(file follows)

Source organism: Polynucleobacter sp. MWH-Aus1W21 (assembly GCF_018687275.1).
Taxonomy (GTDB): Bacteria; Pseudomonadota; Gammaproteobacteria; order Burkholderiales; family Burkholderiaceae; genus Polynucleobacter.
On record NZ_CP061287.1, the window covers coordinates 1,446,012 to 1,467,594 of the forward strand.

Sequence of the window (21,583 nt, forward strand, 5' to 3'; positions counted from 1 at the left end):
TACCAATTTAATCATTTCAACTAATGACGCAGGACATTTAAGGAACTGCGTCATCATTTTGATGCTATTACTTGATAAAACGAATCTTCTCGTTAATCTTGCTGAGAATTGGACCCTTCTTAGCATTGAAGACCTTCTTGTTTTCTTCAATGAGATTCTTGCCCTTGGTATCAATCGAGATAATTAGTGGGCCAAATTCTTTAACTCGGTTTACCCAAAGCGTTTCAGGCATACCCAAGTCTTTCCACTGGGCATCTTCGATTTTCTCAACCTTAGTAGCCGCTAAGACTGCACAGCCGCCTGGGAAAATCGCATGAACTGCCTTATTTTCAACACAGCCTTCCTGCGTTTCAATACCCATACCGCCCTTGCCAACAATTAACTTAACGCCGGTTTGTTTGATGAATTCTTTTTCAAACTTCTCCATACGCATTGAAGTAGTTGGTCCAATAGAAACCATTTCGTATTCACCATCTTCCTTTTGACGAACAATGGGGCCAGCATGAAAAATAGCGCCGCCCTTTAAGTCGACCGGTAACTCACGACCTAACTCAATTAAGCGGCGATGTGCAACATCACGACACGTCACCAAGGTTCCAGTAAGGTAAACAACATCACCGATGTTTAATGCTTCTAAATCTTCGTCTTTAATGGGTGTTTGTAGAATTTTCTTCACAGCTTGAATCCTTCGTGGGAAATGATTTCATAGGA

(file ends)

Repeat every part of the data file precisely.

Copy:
Source organism: Polynucleobacter sp. MWH-Aus1W21 (assembly GCF_018687275.1).
Taxonomy (GTDB): Bacteria; Pseudomonadota; Gammaproteobacteria; order Burkholderiales; family Burkholderiaceae; genus Polynucleobacter.
On record NZ_CP061287.1, the window covers coordinates 1,446,012 to 1,467,594 of the forward strand.

Sequence of the window (21,583 nt, forward strand, 5' to 3'; positions counted from 1 at the left end):
TACCAATTTAATCATTTCAACTAATGACGCAGGACATTTAAGGAACTGCGTCATCATTTTGATGCTATTACTTGATAAAACGAATCTTCTCGTTAATCTTGCTGAGAATTGGACCCTTCTTAGCATTGAAGACCTTCTTGTTTTCTTCAATGAGATTCTTGCCCTTGGTATCAATCGAGATAATTAGTGGGCCAAATTCTTTAACTCGGTTTACCCAAAGCGTTTCAGGCATACCCAAGTCTTTCCACTGGGCATCTTCGATTTTCTCAACCTTAGTAGCCGCTAAGACTGCACAGCCGCCTGGGAAAATCGCATGAACTGCCTTATTTTCAACACAGCCTTCCTGCGTTTCAATACCCATACCGCCCTTGCCAACAATTAACTTAACGCCGGTTTGTTTGATGAATTCTTTTTCAAACTTCTCCATACGCATTGAAGTAGTTGGTCCAATAGAAACCATTTCGTATTCACCATCTTCCTTTTGACGAACAATGGGGCCAGCATGAAAAATAGCGCCGCCCTTTAAGTCGACCGGTAACTCACGACCTAACTCAATTAAGCGGCGATGTGCAACATCACGACACGTCACCAAGGTTCCAGTAAGGTAAACAACATCACCGATGTTTAATGCTTCTAAATCTTCGTCTTTAATGGGTGTTTGTAGAATTTTCTTCACAGCTTGAATCCTTCGTGGGAAATGATTTCATAGGA